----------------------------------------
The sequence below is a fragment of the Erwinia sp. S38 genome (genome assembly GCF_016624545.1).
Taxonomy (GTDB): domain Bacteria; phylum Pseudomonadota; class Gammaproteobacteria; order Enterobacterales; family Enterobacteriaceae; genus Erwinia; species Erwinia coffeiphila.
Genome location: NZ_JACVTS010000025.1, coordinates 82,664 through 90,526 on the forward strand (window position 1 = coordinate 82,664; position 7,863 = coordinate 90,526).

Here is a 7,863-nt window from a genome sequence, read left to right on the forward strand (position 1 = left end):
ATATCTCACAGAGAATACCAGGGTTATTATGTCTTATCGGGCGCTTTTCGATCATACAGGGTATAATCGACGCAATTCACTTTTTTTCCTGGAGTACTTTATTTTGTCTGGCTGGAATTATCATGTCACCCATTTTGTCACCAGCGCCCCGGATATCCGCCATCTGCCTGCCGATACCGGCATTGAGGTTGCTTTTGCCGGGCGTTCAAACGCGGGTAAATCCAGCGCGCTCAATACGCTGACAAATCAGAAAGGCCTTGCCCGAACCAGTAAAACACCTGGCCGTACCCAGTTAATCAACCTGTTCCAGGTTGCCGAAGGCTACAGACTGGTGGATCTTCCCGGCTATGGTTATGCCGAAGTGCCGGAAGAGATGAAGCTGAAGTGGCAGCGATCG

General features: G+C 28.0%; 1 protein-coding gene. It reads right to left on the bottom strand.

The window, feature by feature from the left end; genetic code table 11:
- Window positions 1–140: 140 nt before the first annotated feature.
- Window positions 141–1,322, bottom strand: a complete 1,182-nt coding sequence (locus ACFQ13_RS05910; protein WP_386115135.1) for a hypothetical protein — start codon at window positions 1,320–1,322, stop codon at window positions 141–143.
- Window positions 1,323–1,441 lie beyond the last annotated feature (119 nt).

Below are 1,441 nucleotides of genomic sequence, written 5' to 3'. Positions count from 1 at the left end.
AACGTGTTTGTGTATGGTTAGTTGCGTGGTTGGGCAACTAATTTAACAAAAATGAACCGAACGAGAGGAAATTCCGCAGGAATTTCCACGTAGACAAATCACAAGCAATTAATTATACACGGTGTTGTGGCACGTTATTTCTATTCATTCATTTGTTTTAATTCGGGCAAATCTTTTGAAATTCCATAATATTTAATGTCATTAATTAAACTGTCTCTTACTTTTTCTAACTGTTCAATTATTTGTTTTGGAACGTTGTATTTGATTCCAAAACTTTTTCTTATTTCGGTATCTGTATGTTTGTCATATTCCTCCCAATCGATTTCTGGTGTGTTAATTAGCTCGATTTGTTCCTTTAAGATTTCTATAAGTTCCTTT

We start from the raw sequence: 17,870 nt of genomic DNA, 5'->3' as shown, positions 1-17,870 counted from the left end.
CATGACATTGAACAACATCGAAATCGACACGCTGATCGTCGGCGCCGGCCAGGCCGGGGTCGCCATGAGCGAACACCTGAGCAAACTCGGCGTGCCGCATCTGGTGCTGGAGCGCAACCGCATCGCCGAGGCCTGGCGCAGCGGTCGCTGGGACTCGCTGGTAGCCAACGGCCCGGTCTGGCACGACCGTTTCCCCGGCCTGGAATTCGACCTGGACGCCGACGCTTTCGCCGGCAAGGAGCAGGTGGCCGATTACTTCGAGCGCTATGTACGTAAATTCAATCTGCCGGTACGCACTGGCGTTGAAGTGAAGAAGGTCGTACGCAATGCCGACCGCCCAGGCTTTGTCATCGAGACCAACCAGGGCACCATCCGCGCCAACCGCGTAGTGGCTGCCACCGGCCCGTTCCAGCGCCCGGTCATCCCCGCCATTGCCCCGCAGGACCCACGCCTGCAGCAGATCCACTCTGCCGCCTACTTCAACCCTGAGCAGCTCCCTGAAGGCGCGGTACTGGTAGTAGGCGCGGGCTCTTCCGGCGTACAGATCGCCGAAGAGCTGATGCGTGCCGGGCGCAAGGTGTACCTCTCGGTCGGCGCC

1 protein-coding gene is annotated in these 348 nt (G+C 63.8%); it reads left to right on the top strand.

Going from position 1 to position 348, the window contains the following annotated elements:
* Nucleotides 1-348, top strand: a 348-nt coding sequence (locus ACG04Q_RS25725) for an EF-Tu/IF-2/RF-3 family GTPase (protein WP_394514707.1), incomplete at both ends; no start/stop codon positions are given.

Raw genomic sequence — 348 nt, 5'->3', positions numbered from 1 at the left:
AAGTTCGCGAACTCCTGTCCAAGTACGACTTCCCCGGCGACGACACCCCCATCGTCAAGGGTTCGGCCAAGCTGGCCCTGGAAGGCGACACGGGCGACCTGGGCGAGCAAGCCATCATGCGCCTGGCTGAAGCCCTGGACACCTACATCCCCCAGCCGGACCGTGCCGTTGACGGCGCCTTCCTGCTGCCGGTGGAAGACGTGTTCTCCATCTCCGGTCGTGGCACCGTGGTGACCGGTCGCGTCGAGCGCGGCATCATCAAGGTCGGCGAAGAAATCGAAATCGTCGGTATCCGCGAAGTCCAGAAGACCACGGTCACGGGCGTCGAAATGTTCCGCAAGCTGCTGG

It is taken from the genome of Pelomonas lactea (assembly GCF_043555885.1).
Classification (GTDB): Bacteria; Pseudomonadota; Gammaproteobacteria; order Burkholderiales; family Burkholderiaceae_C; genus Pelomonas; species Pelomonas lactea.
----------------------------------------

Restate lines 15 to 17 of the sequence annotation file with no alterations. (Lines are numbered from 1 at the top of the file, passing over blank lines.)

1 protein-coding gene is annotated in these 348 nt (G+C 63.8%); it reads left to right on the top strand.

Going from position 1 to position 348, the window contains the following annotated elements:
* Nucleotides 1-348, top strand: a 348-nt coding sequence (locus ACG04Q_RS25725) for an EF-Tu/IF-2/RF-3 family GTPase (protein WP_394514707.1), incomplete at both ends; no start/stop codon positions are given.